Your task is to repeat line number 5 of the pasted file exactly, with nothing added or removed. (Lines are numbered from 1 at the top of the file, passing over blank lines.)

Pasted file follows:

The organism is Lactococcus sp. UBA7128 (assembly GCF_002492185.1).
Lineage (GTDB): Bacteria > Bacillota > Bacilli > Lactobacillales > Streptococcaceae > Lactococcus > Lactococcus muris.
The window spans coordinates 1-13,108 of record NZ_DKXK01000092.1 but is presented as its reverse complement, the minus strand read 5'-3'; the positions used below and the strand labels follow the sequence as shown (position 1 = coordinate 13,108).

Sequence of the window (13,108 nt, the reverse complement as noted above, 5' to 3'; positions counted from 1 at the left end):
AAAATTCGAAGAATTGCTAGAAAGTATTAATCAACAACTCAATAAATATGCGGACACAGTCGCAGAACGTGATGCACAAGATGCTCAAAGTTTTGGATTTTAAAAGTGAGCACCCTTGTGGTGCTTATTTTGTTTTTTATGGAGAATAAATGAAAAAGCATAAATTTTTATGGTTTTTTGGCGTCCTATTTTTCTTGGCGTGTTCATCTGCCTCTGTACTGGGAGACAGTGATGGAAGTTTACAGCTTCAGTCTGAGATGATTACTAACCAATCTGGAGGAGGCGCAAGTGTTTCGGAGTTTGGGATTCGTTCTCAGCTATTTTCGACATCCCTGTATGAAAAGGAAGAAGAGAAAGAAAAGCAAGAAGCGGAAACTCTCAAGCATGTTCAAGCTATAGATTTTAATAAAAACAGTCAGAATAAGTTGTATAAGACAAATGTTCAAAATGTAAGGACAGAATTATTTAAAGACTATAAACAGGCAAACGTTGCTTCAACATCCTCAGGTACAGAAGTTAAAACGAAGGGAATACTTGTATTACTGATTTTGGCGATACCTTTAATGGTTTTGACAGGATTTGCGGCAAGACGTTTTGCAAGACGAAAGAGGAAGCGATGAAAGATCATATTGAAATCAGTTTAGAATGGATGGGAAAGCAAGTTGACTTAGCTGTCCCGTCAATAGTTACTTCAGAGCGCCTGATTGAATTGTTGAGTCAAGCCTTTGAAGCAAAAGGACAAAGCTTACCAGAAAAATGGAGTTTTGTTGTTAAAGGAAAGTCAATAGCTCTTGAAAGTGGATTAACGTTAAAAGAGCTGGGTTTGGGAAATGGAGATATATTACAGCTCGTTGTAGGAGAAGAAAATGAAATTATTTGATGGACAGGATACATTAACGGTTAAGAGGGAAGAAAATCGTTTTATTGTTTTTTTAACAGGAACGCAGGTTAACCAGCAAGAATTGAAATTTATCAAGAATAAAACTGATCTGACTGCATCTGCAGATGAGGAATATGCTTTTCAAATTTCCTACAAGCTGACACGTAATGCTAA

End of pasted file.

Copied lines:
AAAATTCGAAGAATTGCTAGAAAGTATTAATCAACAACTCAATAAATATGCGGACACAGTCGCAGAACGTGATGCACAAGATGCTCAAAGTTTTGGATTTTAAAAGTGAGCACCCTTGTGGTGCTTATTTTGTTTTTTATGGAGAATAAATGAAAAAGCATAAATTTTTATGGTTTTTTGGCGTCCTATTTTTCTTGGCGTGTTCATCTGCCTCTGTACTGGGAGACAGTGATGGAAGTTTACAGCTTCAGTCTGAGATGATTACTAACCAATCTGGAGGAGGCGCAAGTGTTTCGGAGTTTGGGATTCGTTCTCAGCTATTTTCGACATCCCTGTATGAAAAGGAAGAAGAGAAAGAAAAGCAAGAAGCGGAAACTCTCAAGCATGTTCAAGCTATAGATTTTAATAAAAACAGTCAGAATAAGTTGTATAAGACAAATGTTCAAAATGTAAGGACAGAATTATTTAAAGACTATAAACAGGCAAACGTTGCTTCAACATCCTCAGGTACAGAAGTTAAAACGAAGGGAATACTTGTATTACTGATTTTGGCGATACCTTTAATGGTTTTGACAGGATTTGCGGCAAGACGTTTTGCAAGACGAAAGAGGAAGCGATGAAAGATCATATTGAAATCAGTTTAGAATGGATGGGAAAGCAAGTTGACTTAGCTGTCCCGTCAATAGTTACTTCAGAGCGCCTGATTGAATTGTTGAGTCAAGCCTTTGAAGCAAAAGGACAAAGCTTACCAGAAAAATGGAGTTTTGTTGTTAAAGGAAAGTCAATAGCTCTTGAAAGTGGATTAACGTTAAAAGAGCTGGGTTTGGGAAATGGAGATATATTACAGCTCGTTGTAGGAGAAGAAAATGAAATTATTTGATGGACAGGATACATTAACGGTTAAGAGGGAAGAAAATCGTTTTATTGTTTTTTTAACAGGAACGCAGGTTAACCAGCAAGAATTGAAATTTATCAAGAATAAAACTGATCTGACTGCATCTGCAGATGAGGAATATGCTTTTCAAATTTCCTACAAGCTGACACGTAATGCTAA